void TestDifference();
    void TestDivide();
};

#endif // TESTMATHCALCULATIONS_H
#include "test_math_calculations.h"

#include <QTest>
#include "calculations.h"

void TestMathCalculations::TestSum()
{
    Calculations calculations{};
    auto result = calculations.sum(1,3);
    QCOMPARE(4,result);
}

void TestMathCalculations::TestMultiply()
{
    Calculations calculations{};
    auto result = calculations.multiply(1,3);
    QCOMPARE(2,result);
}

void TestMathCalculations::TestDifference()
{
    Calculations calculations{};
    auto result = calculations.difference(1,3);
    QCOMPARE(2,result);
}

void TestMathCalculations::TestDivide()
{
    Calculations calculations{};
    auto result = calculations.divide(1,2);
    QCOMPARE(0.5,result);
}

I gave QCOMPARE macros wrong output results too. It’s to show what happens when you get unexpected test results.

Now there is an issue, whenever Calculations class header file is included in secondary (Test_Target) project, it cannot access it. So it’s class must be packed and exported. In this chapter’s branch I’ve shredded the source app into two different sub targets too. My goal was to separate main.cpp from classes.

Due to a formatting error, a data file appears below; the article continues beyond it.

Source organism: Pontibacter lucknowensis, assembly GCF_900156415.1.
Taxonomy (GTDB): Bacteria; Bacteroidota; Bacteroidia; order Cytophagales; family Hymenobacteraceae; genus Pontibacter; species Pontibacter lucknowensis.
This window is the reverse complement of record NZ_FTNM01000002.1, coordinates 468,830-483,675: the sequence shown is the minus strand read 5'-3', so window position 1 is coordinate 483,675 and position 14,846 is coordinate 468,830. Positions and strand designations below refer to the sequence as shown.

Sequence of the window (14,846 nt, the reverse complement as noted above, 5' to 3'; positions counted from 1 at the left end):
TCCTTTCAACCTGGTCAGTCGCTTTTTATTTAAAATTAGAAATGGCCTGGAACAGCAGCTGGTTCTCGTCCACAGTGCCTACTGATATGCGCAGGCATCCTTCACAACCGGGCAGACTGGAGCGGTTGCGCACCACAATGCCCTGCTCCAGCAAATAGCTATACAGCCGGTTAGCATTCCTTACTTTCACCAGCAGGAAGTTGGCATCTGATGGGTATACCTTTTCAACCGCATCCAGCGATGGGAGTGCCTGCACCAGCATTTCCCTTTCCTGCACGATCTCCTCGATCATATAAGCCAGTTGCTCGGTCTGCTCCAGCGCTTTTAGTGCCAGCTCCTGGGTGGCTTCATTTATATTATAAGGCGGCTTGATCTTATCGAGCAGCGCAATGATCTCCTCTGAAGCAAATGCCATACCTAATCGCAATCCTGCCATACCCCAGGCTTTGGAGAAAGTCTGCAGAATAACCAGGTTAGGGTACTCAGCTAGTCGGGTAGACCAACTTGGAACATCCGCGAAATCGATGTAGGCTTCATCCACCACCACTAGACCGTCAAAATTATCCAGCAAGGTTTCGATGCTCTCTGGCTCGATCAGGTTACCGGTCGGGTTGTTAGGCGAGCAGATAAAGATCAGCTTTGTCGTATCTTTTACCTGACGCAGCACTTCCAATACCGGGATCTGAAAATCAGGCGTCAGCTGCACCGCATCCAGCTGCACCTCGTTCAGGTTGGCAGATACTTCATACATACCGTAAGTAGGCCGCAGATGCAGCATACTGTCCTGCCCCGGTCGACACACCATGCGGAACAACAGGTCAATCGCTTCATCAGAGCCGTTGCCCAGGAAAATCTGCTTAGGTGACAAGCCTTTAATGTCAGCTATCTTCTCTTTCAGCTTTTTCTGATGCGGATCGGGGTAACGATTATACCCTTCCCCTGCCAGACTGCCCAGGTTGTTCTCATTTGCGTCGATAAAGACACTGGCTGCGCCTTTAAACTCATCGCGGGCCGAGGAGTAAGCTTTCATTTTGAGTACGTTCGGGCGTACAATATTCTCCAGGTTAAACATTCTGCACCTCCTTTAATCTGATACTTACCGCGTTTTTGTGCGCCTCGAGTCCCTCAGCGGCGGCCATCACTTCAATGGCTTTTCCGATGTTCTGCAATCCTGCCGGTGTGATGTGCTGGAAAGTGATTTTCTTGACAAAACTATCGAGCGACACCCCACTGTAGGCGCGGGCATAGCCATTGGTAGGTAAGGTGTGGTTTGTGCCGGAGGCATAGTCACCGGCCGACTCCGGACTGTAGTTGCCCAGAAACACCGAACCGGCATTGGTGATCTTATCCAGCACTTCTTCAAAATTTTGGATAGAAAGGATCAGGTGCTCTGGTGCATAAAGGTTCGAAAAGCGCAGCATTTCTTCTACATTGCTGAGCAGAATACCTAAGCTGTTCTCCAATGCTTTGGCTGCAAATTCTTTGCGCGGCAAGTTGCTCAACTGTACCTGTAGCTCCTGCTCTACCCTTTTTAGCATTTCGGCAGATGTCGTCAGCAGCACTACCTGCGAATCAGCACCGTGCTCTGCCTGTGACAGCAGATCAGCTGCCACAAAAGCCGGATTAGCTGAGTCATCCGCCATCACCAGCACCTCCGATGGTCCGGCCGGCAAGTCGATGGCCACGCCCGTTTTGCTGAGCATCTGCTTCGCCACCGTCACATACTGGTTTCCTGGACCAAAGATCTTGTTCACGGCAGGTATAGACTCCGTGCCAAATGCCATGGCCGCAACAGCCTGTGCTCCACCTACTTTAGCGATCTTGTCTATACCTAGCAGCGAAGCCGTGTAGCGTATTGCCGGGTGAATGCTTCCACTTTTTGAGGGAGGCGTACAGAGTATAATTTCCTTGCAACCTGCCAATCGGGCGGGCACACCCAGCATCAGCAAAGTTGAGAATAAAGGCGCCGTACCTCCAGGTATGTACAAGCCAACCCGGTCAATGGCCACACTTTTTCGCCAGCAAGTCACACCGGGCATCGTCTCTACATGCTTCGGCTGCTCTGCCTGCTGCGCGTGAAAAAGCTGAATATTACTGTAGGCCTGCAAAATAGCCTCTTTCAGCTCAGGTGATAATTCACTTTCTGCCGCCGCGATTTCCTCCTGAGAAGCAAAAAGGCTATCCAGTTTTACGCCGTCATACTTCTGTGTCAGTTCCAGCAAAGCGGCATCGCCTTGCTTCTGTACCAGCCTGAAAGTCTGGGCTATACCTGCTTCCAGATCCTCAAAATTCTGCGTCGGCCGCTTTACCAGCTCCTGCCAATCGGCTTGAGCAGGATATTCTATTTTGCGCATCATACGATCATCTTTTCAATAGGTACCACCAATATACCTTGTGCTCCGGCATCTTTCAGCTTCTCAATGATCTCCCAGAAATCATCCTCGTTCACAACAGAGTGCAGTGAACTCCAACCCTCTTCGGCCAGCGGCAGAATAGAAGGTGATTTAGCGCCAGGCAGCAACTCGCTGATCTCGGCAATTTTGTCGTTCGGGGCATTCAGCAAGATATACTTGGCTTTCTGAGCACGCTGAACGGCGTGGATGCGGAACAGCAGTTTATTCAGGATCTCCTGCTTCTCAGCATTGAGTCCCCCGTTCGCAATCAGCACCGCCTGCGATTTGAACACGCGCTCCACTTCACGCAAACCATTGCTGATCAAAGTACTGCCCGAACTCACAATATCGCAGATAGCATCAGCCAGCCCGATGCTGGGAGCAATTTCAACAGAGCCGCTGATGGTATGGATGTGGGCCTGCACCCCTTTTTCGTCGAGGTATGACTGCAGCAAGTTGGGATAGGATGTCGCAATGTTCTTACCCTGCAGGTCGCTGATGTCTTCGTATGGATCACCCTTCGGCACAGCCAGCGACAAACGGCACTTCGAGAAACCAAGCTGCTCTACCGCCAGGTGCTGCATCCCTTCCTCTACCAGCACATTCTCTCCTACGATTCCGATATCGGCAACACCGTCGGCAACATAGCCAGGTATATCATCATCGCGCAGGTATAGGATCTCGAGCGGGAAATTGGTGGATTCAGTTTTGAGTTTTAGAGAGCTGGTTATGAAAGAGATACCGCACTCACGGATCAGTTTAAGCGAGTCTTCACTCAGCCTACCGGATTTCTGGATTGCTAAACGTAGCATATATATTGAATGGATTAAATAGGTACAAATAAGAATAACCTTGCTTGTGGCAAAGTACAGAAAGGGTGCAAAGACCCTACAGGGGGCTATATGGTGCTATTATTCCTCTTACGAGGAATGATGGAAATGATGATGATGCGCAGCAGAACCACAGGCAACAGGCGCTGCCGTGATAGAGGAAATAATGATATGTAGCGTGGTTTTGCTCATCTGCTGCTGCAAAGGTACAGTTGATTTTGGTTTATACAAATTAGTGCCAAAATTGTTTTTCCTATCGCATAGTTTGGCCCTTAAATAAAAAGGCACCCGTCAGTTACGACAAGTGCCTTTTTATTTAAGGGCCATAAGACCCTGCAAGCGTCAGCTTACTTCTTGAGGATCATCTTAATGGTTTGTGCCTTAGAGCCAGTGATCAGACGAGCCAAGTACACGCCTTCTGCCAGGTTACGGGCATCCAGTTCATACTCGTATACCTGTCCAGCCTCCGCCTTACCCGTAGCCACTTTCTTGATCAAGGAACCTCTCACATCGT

#----------------------
# Set Library (mkmath)
#----------------------
project(mkmath)

set(CMAKE_INCLUDE_CURRENT_DIR ON)
set(CMAKE_AUTOUIC ON)
set(CMAKE_AUTOMOC ON)
set(CMAKE_AUTORCC ON)
set(AUTOMOC_MOC_OPTIONS -Muri=MkMath)

# Static library definitions for Qt
add_definitions(-DQT_PLUGIN)
add_definitions(-DQT_STATICPLUGIN=1)

# Add a library with the aboce sources
add_library(${PROJECT_NAME} STATIC
    "${CMAKE_CURRENT_LIST_DIR}/calculations.cpp"

    "${CMAKE_CURRENT_LIST_DIR}/calculations.h"
    )

#-------------------------
# Get Qt Libraries
#-------------------------
find_package(Qt5Core)
target_link_libraries(${PROJECT_NAME} Qt5::Core)

#----------------------------
# Link all libraries to target
#----------------------------
link_libraries(${PROJECT_NAME})
#----------------------------
# Include Path